And thanks to the federal stimulus package passed by Congress and signed into law by President Barack Obama earlier this year, Mississippi’s match rate until at least January 2011 will be even better. Mississippi will put up 16 cents of each $1 spent on Medicaid.
That improved match rate is providing Mississippi an extra $256.1 million in federal Medicaid funds for the fiscal year that began Wednesday. Even with those additional funds, the Legislature and the governor literally went until the final hours before agreeing on a Medicaid budget, which Barbour and the Senate leadership insisted had to include a hospital tax increase of $60 million.
And those perennial problems have occurred despite an additional $315 million in Medicaid funds provided by the federal government to Mississippi over a two-year period after Hurricane Katrina pummeled the state in August 2005. And it should not be forgotten that the multibillion-dollar lawsuit settlement Attorney General Moore garnered from tobacco companies in the 1990s continues to provide money to the Medicaid coffers.
It should be noted that starting in 2005, the state lost $90 million annually that about 30 public hospitals put up to pull down federal Medicaid funds. The federal government ruled the process of the hospitals putting up the funds and then getting them back a short time later when the federal money was drawn down was improper.
“I think any business dealing with health insurance is most likely experiencing some of the problems we are having as a state,” said Senate Appropriations Committee Chair Alan Nunnelee, R-Tupelo. “The cost of health insurance is continuing to escalate.
“Most business leaders tell me that is one of the biggest problems they deal with each year. And we face the same issues as a state.”
Nunnelee said they are even magnified for a state. First of all, the exact cost of Medicaid is difficult to predict from year to year because it depends on the number of eligible people who apply for the program.
Medicaid provides coverage for more than 90 percent of the elderly in the state in nursing homes. Plus, people who are disabled and covered by Medicaid often have health problems that are more costly.
Another issue, Nunnelee said, is that Medicaid recipients are not required to equate care to costs. For instance, Nunnelee said the parent whose child is covered by private health insurance must decide if the child is running a fever at 3 a.m. whether to purchase over-the-counter medicine, go the emergency room where the private insurance parent will be left with a larger bill or wait until the following morning to visit the pediatrician where the cost for the parent with private insurance will be less.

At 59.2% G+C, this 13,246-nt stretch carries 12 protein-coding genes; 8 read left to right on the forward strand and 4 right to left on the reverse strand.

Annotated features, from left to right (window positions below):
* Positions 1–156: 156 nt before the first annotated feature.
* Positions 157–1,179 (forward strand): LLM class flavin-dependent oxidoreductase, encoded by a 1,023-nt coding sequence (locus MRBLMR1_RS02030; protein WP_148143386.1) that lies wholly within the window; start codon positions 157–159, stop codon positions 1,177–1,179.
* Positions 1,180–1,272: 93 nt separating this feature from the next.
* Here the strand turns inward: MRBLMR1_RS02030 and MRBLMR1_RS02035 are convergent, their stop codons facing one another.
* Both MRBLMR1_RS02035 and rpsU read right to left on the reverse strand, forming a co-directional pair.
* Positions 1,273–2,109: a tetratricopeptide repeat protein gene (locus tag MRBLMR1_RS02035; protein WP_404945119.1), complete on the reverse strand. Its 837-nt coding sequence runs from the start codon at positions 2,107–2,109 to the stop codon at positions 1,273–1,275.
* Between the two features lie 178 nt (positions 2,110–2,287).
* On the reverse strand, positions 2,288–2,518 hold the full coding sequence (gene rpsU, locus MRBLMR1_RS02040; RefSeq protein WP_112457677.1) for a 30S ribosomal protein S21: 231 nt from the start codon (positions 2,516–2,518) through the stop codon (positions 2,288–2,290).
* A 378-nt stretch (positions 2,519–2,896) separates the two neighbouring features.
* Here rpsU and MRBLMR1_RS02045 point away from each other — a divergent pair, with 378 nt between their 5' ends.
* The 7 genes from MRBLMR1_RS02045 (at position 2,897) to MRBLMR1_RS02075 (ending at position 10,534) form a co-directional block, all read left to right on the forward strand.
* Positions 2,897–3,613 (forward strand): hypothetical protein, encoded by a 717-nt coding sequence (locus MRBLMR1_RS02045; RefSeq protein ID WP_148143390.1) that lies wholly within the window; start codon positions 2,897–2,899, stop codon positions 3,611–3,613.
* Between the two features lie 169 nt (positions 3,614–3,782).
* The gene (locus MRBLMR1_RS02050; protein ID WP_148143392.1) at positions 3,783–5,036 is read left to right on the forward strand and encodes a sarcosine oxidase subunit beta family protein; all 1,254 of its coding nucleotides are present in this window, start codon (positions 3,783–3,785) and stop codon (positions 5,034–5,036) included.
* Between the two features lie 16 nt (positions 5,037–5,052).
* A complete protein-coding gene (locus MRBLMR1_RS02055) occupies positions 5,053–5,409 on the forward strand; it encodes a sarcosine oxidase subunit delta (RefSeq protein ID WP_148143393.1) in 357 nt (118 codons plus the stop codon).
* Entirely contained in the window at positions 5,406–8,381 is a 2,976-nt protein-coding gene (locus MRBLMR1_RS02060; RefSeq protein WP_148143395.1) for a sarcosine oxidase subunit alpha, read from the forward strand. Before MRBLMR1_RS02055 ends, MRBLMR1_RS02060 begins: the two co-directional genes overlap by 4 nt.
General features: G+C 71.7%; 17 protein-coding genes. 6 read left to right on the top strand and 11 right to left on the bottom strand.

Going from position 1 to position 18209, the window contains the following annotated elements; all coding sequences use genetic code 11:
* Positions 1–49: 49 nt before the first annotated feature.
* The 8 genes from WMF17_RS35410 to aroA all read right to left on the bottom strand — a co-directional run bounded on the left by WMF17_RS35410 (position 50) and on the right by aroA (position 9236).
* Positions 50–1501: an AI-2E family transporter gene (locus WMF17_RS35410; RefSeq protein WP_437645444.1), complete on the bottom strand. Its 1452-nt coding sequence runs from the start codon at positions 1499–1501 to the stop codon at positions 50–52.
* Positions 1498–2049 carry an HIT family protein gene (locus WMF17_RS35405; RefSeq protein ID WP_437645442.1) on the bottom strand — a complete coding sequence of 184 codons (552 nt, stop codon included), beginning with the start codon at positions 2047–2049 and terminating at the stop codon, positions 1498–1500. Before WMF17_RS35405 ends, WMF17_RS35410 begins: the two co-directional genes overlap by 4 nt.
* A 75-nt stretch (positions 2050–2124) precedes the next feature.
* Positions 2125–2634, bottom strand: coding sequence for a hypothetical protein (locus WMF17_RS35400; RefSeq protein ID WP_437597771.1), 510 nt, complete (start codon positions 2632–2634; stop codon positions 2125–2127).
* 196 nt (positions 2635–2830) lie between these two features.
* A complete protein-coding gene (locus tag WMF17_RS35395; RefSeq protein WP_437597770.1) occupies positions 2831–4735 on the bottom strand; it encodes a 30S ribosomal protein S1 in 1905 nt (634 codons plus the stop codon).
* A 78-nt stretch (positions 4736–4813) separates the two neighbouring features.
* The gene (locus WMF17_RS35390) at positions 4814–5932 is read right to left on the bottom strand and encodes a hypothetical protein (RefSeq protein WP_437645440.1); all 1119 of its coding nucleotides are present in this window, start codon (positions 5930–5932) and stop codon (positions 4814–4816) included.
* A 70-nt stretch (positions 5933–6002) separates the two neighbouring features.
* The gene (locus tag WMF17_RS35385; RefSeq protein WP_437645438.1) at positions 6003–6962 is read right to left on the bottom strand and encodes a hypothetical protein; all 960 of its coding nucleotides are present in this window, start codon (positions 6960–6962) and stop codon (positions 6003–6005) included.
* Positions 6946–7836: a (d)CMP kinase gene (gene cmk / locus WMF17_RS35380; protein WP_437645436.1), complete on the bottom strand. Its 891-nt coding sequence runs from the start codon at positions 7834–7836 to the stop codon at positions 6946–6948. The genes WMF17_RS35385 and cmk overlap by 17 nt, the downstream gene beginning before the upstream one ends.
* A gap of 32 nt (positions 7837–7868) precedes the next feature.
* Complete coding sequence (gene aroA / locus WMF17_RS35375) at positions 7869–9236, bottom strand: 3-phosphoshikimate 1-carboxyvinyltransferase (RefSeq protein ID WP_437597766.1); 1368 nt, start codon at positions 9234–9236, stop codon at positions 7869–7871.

Nunnelee said the cost for the Medicaid parent will be the same at the emergency room or at the pediatrician.
“And the most expensive option of all (for the Medicaid parent) is buying an over-the-counter drug,” Nunnelee said, adding it is likely the parent might not be able to afford the $10 medication.
He said those situations need to be addressed.
Holland also recognizes problems in the program, but said, “it is the finest economic generator in this state. It supports every hospital, every nursing home, most every doctor’s office, drug stores. About one-quarter of the population is on the program.”
Holland has said Barbour has put programs in place designed to hamper access to Medicaid. He said that hurts health care and the state’s economy. Barbour has countered he has only tried to hold down costs “to protect the taxpayers.”
Because of the importance of the program, “you endure the problems,” Holland said. “I don’t sense this getting any easier. Health care is costing more and more. The issue of accurately estimating the cost of health care and avoiding deficits is always going to be difficult in the poorest state in the nation.”
Bobby Harrison/NEMS Daily Journal